Henry. Death from your hands, and infamy from all the world.
Pen. And yet upon his credit you arraign my character :for that wretch (Rises) is your own father.
Henry. I am dumb with horror.
Pen. Now can you wonder, if, when armed with power to extinguish this despoiler of my peace, this still inveterate defamer of my character, I issue, as your own words describe me, like a hungry lion from his den, to ravage and devour ?
Henry. i'll answer that hereafter; and, by the honor of a soldier, I will answer it as truth and justice shall exact of me. But a charge so strong, so serious, so heart-rending to a son, who feels himself referred to in a case so touching, demands a strict discussion: I shall immediately seek my father, whom I have not yet seen.
Pen. If I accuse him falsely, it is not restitution of the debt he owes me, nor all that I possess besides,-no, nor my life itself, that can atone for the calumny.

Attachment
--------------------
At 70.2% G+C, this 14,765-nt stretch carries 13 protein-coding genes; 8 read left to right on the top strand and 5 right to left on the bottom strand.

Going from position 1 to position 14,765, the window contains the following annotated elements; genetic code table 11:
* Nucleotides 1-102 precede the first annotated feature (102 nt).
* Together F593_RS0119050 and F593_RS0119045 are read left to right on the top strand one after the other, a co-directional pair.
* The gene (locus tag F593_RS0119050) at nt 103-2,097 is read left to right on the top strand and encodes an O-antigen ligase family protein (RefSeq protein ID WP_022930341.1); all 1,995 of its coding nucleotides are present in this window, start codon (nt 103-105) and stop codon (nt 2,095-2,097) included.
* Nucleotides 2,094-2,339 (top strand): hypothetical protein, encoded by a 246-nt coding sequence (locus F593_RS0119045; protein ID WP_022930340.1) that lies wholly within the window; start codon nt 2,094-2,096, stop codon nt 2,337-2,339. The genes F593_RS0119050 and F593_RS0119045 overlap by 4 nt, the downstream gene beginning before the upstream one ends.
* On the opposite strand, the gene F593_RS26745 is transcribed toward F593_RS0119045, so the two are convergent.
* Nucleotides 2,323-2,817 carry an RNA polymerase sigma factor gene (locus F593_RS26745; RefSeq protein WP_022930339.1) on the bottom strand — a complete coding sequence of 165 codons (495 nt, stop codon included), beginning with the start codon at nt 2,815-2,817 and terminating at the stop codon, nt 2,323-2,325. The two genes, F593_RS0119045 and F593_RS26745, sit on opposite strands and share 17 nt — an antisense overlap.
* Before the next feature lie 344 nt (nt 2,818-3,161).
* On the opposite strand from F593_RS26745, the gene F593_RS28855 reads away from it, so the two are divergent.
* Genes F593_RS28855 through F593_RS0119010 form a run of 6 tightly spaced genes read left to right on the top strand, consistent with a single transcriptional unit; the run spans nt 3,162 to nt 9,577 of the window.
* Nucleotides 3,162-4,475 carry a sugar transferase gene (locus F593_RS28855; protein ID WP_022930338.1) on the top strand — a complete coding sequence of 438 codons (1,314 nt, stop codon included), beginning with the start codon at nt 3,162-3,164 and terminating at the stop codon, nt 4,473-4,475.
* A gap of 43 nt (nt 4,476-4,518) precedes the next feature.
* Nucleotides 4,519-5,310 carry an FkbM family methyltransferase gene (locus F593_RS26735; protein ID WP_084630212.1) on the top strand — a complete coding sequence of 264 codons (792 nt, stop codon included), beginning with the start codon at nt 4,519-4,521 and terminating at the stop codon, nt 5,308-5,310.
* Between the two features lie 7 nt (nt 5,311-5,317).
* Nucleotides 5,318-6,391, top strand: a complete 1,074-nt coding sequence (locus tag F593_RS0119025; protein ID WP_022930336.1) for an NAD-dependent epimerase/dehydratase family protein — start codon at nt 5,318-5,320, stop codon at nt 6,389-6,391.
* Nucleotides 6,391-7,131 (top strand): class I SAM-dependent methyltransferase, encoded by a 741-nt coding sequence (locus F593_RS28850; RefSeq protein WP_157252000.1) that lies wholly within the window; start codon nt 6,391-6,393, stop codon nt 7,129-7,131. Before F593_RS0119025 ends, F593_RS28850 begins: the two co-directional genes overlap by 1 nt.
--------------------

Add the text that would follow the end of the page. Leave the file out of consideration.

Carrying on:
Aurelius. What answer's for this pile of bills, my lord ?
Aur. Your creditors!
Cat. I'll think of it.
Aur. It must be now; this day!
Cat. 'Twill soon be all the same
Aur. (Indignantly and surprised.) Rome!
last sesterce! Let them have their will. We must endure. Ay, ransack-ruin all ; Tear up my father's grave, tear out my
heart. The world is wide-Can we not dig or beg? Can we not find on earth a den, and tomb ! Aur. Before I stir, they shall hew off my
Cat. What's to be done!
Aur. Now hear me, Catiline :
your chief senators; as if their gaze Beheld an emperor on its golden round; An earthly providence !
Cat. 'Twas so! 'twas so! But it is vanished-gone.
Aur. That day shall come again ; or, in its place, One that shall be an era to the world!
Cat. What's in your thoughts !
Aur. Our high and hurried life
Aur. Have the walls ears ? alas! I wish they had ;
Cat. Would you destroy ?
Rome's ship is rotten:
Cat. It will not come to this.
Aur. (Haughtily.) I'll not be dragged,.
Cat. Cursed be the ground he treads! name him no. more.
Aur. Doubtless, he'll see us to the city gates ;; 'Twill be the least respect that he can pay To his fallen rival. With all his lictors shouting, “ Room for the noble vagrants ;. all caps off For Catiline! for him that would be consul.”